Night Location - Valetta, Malta
A Muse of the Day: One of the group who shall remain unnamed declared at lunch, "I could quite easily go about naked!" in response to the intense hot and humid conditions today.
After a hurried breakfast we were transferred down the hill to the ferry terminal (making the downward journey was a lot nicer than the upward journey) and boarded the boat from Gozo back to mainland Malta. The wind was up in Malta today, so the normally calm sea was rough and the boat heaved its way across the channel.
David had arranged for a transfer from the ferry terminal to our penthouse apartment in Valletta but on our arrival the driver quite rudely told us that he had no idea where our accommodation was and that we would have to walk from a drop off point regardless of our attempting to show him on a map.
As stated, the driver dropped us off at one of the coach stops and so out we stumbled complete with luggage into a wave of cruise boat day-trippers following numbered paddles. Undeterred we located our street that was an impressive stairway to the bottom on one side and a ramp on the other. Fortunately it was after 9:30 in the morning as we made quite the racket pulling four wheelie bags down the 154 shallow steps.
The penthouse apartment was incredible with views over the city walls and the harbour as well as a plunge pool. After a quick skype call with David's parents and Lily the retriever, we started the climb back up to the main pedestrian streets of Valletta.
Our first stop was to the famed St John's Co-Cathedral founded by the Knights of St John in the Sixteenth Century. The cathedral interior was decorated in decadent baroque styling. Every surface is gilded, marbled or painted in a both intricate and elaborate fashion. The altar piece is stunning, inlaid with lapis-lazuli depicting the apostles. The lamp that hangs above is made of solid silver and is held by two angels. Everywhere you look you see the Maltese cross and the floor is covered with decorated marble tomb slabs.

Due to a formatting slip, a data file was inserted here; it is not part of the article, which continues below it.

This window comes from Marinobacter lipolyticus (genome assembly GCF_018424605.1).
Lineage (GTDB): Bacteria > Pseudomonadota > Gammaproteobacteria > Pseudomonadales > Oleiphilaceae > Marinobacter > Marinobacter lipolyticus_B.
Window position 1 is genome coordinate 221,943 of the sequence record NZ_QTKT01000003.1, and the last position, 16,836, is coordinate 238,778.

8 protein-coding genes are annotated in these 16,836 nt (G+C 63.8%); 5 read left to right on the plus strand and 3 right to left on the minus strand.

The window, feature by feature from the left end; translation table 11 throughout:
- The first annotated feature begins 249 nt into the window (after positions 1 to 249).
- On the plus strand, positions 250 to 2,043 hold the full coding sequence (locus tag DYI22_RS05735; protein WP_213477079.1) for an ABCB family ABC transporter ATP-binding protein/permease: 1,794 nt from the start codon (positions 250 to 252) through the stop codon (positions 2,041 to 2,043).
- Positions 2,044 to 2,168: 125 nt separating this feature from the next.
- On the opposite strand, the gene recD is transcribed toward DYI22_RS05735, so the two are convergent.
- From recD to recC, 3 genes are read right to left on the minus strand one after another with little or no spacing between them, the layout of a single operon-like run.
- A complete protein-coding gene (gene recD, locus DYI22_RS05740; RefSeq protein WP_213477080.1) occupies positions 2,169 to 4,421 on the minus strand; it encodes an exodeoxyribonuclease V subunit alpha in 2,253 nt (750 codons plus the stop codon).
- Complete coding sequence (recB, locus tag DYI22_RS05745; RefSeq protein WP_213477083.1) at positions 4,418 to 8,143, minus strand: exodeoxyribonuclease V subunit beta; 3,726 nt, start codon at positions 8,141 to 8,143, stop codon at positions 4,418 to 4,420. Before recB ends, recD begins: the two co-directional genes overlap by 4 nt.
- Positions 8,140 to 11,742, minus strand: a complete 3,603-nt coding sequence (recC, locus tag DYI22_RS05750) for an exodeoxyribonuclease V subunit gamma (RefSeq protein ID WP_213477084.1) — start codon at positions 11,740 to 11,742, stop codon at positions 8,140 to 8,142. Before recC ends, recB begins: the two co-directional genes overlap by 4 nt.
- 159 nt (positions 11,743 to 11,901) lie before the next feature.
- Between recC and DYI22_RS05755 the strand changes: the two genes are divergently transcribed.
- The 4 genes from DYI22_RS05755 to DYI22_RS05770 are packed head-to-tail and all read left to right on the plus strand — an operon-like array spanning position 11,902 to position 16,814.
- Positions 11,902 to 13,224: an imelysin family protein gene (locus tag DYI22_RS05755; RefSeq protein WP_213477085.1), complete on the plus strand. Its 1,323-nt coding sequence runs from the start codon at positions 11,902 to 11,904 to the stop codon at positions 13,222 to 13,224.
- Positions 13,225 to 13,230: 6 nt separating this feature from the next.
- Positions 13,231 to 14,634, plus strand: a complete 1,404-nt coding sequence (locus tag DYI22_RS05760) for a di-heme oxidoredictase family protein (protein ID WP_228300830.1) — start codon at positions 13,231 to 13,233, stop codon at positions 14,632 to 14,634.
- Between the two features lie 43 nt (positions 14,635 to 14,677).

Needing refreshments after the humid and crowded conditions of the cathedral, we stopped at the famous Cafe Cordina for world famous pastizzi and coffee. The pastizzi were incredible; flaky pastry morsels filled with the local ricotta.
Revived we wound our way through more little streets and narrow stairways to the tunnels that make up the Lascaris War Rooms under the city. These tunnels, while initially started by the Knights, were extended during WWIand WWII to be used as a communication and planning hub for the Allied Forces. The rooms are in remarkable condition complete with a massive oil-painted wall map of Sicily and Malta. In another room was another flat raised map with wooden pieces and long handled mallets to move the pieces around on, just like out of a James Bond film.
Climbing out of the tunnels and in serious need of more refreshment we stumbled on yet another cafe in another lane way where we immediately ordered water and more water. Salads were ordered, along with more beverages. David calculated that 20% of the bill was water. Totally worth it!
After lunch we walked to the other end of the city to the Malta at War Museum, home of the George Cross that was famously awarded collectively to the people of Malta in 1942 for their bravery in facing the aerial onslaught. We learned that 16 tonnes of explosives were dropped on the country over a period of two months, more than the entire Blitz of London.
Following some shopping and gelato we returned to our penthouse for a plunge in the pool. Perfect!